Rozner: Blackhawks 60-minute men in Game 3

  • Chicago Blackhawks right wing Marian Hossa pushes up the ice against the Nashville Predators Sunday in Game 3 of the Western Conference first-round NHL Stanley Cup Playoff series at the United Center in Chicago.

    Chicago Blackhawks right wing Marian Hossa pushes up the ice against the Nashville Predators Sunday in Game 3 of the Western Conference first-round NHL Stanley Cup Playoff series at the United Center in Chicago. John Starks | Staff Photographer

 
 
Updated 4/19/2015 10:10 PM

You could argue that the Blackhawks through two games were the better team in one period of the eight played in Nashville, and yet they came home for Game 3 tied in the series at 1-1.

Not what you'd consider the ideal formula for advancing to the next round.

 

"The first two games, we got down by a couple goals and that was something we needed to address," said winger Brandon Saad. "After they got down a game, we knew they'd come out hard in Game 2 and we didn't play the way we wanted to play.

"We knew we needed to be harder right off the start in this game."

The Hawks did that Sunday, led by the energy of 36-year-old Marian Hossa, and they carried it through for 60 minutes, playing their best game in three weeks and defeating the Preds 4-2 at the UC.

Scott Darling was good but not great -- and he didn't have to be. They gave up goals quickly after taking leads of 1-0 and 2-1, but it felt like the Hawks were in control of this game from start to finish and once again it was entirely about their determination.

"I liked our game," said coach Joel Quenneville. "I thought we had a real nice (first) period there, putting some pressure on them and got the momentum in the game.

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"Finally, we got the chance to play with a lead for the first time in three games. But it was much better totally in the effort department compared to (Games) 1 and 2."

If the Hawks start like this the next two games, this series will be over Thursday night, but you might have a better chance determining the Kardashians' next mood change than understanding when the Hawks are going to show up for a game at puck drop.

"It seems like sometimes we're just kind of even keel and pick our spots and wait until we get down," Saad said. "We know moving forward we have to put our foot on the gas pedal and keep it going."

Minus Shea Weber, Nashville had no answer for the Jonathan Toews line, which produced 2 goals and 5 points, and Hossa (2 assists, 6 shots) was absolutely dominant from beginning to end, with the Hawks displaying a 200-foot effort for Darling that they didn't offer Corey Crawford in the first two games.

                                                                                                                                                                                                                       
 

"We try to play the same way all the time and obviously we weren't good enough in front of (Crawford)," Hossa said. "We didn't help him out, and we learned from it."

Darling didn't reproduce his Game 1 performance, but if he played another 15 years he might not duplicate that game. Still, he was rock solid in goal Sunday afternoon and it's probably his net until further notice.

"Corey is one of the best goalies in the world and it's an honor to be his goalie partner. Corey's gonna be fine," Darling said, continuing to be a model of decorum. "I definitely don't think that they helped him out hardly at all, especially toward end of (Game 2).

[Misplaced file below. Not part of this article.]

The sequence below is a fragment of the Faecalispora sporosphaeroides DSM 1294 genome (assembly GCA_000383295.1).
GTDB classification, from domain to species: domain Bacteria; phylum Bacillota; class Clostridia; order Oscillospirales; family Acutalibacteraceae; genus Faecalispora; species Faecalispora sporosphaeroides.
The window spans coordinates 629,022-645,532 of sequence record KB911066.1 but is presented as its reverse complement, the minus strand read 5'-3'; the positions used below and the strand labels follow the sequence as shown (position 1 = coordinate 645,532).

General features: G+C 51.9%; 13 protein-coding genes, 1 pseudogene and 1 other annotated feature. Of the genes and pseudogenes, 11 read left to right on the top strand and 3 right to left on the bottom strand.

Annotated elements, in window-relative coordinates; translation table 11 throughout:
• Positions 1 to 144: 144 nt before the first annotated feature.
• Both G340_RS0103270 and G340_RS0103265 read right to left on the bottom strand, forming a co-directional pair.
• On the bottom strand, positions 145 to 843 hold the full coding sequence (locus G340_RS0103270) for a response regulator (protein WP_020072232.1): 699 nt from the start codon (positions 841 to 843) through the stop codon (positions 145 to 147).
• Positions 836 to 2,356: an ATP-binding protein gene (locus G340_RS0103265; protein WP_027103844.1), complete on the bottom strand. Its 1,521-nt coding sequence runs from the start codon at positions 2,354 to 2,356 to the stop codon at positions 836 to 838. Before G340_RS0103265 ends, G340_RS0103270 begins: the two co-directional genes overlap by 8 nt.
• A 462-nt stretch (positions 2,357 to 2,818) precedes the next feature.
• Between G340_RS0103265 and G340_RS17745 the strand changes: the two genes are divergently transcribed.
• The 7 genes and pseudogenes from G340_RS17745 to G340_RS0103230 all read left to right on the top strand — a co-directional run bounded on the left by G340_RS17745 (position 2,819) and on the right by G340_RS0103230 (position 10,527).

"I have a lot of respect for him as a goalie and as a Blackhawks fan even before I got here. I would do anything to have half the success at the NHL level he's had. For him to welcome me the way he did was huge, and I think we've been a pretty good duo."

Duncan Keith was pretty good Sunday, playing his best game of the series, but he said the team wasn't thinking at all about their goaltending.

"We don't focus on all that stuff as players," Keith said. "There were some tough bounces here or there for Corey, but today's a new day. We worked harder and got some breaks and (Darling) was there for us when we needed him."

The biggest break came at 2-2 a few minutes into the second period, when Darling threw a puck around the boards that landed right on the stick of a wide-open Colin Wilson at the point, but Wilson fumbled the puck and handed it to Saad, who busted down the left side and beat Pekka Rinne short side high.

The Hawks never looked back.

"You can talk about it as much as you want, but you gotta go out there and do a job and have the confidence to do it," Saad said of beginning the game on time. "We knew we had to be better."

The Hawks got a serious boost when Quenneville inserted into the lineup Andrew Desjardins, who scored the first goal and helped created the insurance marker. Antoine Vermette was also in as third-line center, moving Andrew Shaw to a more appropriate fourth-line wing.

But it was at the expense of Teuvo Teravainen, which makes little sense when there are a few other passengers, and Kimmo Timonen and Michal Rozsival continued to dress.

Nevertheless, the Hawks played a strong game and they didn't get caught standing at the gate.

"It's something we talked about the first couple games, but for whatever reason we didn't grab the momentum early," Keith said. "So we said we wanted to come out and get the momentum right away."

The Hawks are a different team when that happens, and they insisted Sunday that they will do it again in Game 4 on Tuesday night.

As is always the case with this mercurial team, even they will have to wait to see if it happens again.

brozner@dailyherald.com

• Listen to Barry Rozner from 9 a.m. to noon Sundays on the Score's "Hit and Run" show at WSCR 670-AM.

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